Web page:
Recent Observations at the middle east rift zone vents: The Pu`u `O`o eruption continued with no significant changes. The tiltmeter at Pu`u `O`o cone recorded minor fluctuations. The most recent sulfur-dioxide emission-rate measurement was 200 tonnes per day on April 15, 2014, from all east rift zone sources; emission rates typically ranged between 150 and 450 t/d since July 2012. GPS receivers on the north rim and south flank of Pu`u `O`o cone recorded fluctuations mimicking the tilt changes while also recording extension at a rate of about 1 cm/month. Spatter cones on the floor of Pu`u `O`o crater displayed strong glow and the lava level of the circulating lava pond was elevated within the collapsed northeast spatter cone.

Recent Observations of the Kahauale`a 2 flow: Webcams recorded continued activity from the small tube breakout that started Saturday morning and at the flow front. On Friday, April 18, HVO geologists mapped the active tip of the flow at 7.5 km (4.7 mi) northeast from Pu`u `O`o with several patches of activity within the flow interior and fewer at the flow edge burning forest.

In general, this slow-moving lava flow has made erratic progress over the past few months. Disruption of the flow front has occurred during strong DI deflation events when the lava supply abruptly decreased causing the flow front to stagnate. DI inflation and resumption of lava supply usually follow a few days later. Breakouts reappear well behind the stalled flow front and take some time to reach the front again. In this way, the flow front has not advanced more than 1.2 km (0.75 mi) since the first time it stalled in early November, 2013.

Background: The eruption in Kilauea's middle east rift zone started with a fissure eruption on January 3, 1983, and continued with few interruptions at Pu`u `O`o Cone, or temporarily from vents within a few kilometers to the east or west. A fissure eruption on the upper east flank of Pu`u `O`o Cone on Sept. 21, 2011, drained the lava lakes and fed a lava flow (Peace Day flow) that advanced southeast through the abandoned Royal Gardens subdivision to the ocean within Hawai`i Volcanoes National Park in early December 2011. The flows stalled and re-entered the ocean starting on November 24, 2012 until activity started to decline and the ocean entry ceased in August 20, 2013; the flow was dead by early November, 2013. The Kahauale`a flow, which started from the spatter cone/lava lake at the northeast edge of the Pu`u `O`o crater floor in mid-January, 2013, was dead by late April, but a new flow (informally called Kahauale`a 2) became active in the same general area in early May. In general, activity waxes with inflation and wanes with deflation.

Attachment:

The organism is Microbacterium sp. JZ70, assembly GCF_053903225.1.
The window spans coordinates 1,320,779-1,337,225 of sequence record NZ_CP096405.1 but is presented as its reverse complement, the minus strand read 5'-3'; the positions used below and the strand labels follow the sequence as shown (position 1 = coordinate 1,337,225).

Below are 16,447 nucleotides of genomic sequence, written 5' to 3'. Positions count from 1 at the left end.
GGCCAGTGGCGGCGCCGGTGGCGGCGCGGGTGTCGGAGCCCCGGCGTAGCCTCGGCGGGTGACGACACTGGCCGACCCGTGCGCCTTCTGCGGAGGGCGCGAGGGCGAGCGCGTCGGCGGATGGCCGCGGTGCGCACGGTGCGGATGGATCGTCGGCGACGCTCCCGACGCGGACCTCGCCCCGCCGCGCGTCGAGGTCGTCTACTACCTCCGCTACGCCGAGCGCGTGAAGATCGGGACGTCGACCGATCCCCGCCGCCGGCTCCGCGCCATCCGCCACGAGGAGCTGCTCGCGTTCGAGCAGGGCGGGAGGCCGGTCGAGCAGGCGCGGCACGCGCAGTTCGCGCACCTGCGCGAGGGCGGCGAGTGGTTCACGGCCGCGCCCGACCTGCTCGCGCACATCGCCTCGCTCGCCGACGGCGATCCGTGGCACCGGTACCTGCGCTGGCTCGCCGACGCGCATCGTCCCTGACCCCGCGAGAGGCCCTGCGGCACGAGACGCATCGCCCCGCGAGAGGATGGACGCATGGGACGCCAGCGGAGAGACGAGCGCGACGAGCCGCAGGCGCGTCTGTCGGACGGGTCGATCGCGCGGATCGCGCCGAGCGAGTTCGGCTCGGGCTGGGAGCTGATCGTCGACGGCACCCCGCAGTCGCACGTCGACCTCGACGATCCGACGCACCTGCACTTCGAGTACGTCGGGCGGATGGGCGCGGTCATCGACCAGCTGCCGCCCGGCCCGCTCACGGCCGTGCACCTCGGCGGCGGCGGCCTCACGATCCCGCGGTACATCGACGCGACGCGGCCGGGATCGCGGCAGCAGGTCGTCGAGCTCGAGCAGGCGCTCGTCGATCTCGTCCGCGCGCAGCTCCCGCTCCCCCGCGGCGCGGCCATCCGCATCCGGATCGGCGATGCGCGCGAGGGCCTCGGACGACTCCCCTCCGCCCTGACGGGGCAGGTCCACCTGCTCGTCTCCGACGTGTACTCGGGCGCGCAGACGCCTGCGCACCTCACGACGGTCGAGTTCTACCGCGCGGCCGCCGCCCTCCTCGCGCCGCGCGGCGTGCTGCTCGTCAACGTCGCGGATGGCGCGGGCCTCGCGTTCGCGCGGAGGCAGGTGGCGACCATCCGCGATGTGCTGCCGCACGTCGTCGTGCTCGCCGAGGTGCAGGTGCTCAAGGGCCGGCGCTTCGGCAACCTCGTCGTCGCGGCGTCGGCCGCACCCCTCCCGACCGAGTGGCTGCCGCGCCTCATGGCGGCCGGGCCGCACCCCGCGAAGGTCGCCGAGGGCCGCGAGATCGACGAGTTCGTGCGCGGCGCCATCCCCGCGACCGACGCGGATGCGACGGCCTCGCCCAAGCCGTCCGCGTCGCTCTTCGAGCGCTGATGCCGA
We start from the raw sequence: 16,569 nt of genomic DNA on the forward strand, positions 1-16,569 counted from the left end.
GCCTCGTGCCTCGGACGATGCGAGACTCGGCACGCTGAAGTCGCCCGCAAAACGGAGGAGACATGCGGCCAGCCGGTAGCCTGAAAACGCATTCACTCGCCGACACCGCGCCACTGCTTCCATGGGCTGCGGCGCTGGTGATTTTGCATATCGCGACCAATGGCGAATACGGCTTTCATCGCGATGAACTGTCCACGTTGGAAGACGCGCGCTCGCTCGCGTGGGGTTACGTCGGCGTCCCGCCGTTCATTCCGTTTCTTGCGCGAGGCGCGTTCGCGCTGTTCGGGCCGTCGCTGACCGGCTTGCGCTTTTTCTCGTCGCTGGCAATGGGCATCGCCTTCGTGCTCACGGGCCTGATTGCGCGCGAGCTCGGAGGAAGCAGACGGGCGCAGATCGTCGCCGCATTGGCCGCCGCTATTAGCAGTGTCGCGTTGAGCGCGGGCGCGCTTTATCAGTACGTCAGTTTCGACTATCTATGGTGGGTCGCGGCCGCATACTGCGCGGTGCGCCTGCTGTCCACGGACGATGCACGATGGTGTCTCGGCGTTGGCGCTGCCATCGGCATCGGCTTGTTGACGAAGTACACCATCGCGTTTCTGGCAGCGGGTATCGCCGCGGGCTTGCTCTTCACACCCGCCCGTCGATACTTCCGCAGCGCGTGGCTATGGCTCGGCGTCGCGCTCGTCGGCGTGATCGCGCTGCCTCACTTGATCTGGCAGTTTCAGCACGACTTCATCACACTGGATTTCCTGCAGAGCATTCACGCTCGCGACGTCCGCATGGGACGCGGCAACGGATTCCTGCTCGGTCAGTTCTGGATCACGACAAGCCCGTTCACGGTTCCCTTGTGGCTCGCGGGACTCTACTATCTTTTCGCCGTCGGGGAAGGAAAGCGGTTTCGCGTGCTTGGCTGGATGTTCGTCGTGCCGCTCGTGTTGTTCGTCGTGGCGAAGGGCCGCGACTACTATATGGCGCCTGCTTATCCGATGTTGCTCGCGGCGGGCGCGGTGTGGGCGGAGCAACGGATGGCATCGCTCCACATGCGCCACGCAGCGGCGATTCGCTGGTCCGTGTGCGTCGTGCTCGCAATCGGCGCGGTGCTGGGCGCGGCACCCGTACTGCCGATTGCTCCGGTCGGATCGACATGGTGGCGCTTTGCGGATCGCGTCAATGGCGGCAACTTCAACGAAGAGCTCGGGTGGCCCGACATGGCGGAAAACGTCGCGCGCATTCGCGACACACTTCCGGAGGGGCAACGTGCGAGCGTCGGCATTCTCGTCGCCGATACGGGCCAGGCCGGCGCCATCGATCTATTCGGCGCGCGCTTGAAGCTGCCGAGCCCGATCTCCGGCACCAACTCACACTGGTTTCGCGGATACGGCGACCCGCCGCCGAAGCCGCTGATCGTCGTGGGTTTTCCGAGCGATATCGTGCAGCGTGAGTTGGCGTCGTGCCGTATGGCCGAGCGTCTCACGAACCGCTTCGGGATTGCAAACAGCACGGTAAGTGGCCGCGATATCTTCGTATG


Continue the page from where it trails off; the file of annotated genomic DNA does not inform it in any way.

Hazard Summary: East rift vents and flow field - the Kahauale`a 2 flow does not pose any immediate threat to residential areas; near-vent areas could erupt or collapse without warning with spatter and/or ash being wafted within the gas plume; potentially-lethal concentrations of sulfur dioxide gas may be present within 1 km downwind of vent areas. Active lava flows within forest can produce methane blasts that propel rocks and other debris into the air. All recently active lava flows are within Hawai`i Volcanoes National Park and adjacent State land managed by the Department of Land and Natural Resources or the Office of Hawaiian Affairs. Kilauea Crater - ash and Pele's hair can be carried several kilometers downwind; potentially-lethal concentrations of sulfur dioxide can be present within 1 km downwind.

Viewing Summary: East rift zone flow field - Most of the flow field is within the closed-access Kahauale'a Natural Area Reserve (NAR) or the Wao Kele o Puna Forest Reserve (DLNR, OHA) and can only be viewed from the air. Under favorable weather conditions at night, distant glow from the active flows can be seen from the County Viewing Area at Kalapana (Lava hotline 961-8093) and from the end of the Chain of Craters Road within Hawai`i Volcanoes National Park. Pu`u `O`o Cone and Kilauea Crater - these areas are within Hawai`i Volcanoes National Park; Park access and viewing information can be found at http://www.nps.gov/havo/planyourvisit/lava2.htm.